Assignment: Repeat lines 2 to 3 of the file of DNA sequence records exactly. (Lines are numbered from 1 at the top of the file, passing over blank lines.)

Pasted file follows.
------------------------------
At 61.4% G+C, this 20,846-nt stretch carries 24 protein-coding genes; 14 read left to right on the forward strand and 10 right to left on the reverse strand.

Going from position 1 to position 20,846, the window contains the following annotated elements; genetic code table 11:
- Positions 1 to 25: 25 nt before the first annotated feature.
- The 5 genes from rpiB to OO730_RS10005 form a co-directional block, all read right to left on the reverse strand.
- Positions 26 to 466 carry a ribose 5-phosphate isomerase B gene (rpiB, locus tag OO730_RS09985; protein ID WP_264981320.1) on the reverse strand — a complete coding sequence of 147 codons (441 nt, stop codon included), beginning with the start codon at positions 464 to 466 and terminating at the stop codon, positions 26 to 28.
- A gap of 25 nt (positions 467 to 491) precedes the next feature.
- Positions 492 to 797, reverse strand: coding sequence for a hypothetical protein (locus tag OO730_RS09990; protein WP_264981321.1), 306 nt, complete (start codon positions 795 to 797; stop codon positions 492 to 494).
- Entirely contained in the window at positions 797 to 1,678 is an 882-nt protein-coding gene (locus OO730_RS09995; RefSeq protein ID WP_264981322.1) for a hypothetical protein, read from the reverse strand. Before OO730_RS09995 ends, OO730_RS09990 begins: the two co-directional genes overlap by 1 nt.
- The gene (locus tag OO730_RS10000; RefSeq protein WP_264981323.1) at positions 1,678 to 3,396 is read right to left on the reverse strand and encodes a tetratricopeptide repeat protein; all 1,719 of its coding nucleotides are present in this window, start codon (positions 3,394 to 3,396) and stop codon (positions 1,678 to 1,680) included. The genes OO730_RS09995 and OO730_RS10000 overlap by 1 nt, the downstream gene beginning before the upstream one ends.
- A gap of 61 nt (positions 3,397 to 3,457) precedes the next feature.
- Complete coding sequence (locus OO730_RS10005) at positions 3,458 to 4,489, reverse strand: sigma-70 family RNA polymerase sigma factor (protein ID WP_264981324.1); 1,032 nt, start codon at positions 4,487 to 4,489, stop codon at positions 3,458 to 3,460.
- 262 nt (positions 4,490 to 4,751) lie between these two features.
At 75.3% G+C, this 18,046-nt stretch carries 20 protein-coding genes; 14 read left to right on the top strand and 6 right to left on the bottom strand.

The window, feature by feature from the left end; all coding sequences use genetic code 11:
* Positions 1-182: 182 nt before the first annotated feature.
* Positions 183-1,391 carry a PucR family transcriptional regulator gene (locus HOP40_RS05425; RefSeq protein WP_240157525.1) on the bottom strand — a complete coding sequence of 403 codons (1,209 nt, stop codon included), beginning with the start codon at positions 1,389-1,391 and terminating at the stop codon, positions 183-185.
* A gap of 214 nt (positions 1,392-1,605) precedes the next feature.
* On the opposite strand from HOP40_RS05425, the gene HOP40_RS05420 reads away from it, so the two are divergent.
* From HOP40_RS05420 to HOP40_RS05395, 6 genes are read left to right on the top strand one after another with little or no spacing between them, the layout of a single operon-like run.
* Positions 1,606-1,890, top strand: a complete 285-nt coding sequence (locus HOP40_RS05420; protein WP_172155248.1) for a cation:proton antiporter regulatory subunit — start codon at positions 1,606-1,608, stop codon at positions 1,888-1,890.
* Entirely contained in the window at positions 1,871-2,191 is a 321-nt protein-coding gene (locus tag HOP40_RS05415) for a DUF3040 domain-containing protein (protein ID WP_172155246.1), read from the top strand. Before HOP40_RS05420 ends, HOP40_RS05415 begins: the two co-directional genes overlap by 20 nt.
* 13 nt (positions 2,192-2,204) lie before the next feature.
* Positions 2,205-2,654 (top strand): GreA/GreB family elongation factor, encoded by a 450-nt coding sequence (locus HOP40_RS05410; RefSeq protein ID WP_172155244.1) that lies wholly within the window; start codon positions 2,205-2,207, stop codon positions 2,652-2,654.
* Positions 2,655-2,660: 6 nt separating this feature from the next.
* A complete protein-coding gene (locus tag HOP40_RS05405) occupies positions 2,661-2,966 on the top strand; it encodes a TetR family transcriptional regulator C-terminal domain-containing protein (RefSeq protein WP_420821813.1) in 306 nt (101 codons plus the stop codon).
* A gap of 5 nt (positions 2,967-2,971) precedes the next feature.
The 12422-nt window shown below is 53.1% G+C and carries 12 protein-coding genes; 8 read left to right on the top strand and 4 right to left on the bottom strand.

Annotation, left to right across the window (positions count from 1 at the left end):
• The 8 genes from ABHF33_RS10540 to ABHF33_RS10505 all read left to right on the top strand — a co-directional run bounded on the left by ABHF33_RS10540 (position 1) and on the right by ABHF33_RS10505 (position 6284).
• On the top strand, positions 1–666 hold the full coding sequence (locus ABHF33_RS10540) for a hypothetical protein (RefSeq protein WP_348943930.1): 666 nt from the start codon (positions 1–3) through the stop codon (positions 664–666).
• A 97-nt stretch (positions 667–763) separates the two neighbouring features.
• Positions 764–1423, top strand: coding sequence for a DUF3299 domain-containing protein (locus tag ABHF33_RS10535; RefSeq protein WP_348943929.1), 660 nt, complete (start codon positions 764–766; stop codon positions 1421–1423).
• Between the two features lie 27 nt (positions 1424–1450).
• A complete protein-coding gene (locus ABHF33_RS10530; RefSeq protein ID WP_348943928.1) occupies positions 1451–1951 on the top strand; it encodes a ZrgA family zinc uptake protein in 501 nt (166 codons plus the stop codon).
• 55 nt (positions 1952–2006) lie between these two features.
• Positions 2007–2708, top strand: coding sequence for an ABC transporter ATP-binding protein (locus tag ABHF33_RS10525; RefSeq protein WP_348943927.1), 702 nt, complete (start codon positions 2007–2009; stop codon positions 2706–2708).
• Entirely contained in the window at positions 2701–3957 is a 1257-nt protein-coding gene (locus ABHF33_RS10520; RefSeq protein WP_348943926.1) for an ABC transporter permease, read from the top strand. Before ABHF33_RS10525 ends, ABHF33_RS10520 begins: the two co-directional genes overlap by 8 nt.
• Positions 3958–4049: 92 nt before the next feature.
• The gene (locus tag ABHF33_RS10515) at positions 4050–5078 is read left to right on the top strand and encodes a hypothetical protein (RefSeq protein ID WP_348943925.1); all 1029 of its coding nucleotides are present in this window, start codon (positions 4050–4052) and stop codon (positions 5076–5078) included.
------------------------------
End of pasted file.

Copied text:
Going from position 1 to position 20,846, the window contains the following annotated elements; genetic code table 11:
- Positions 1 to 25: 25 nt before the first annotated feature.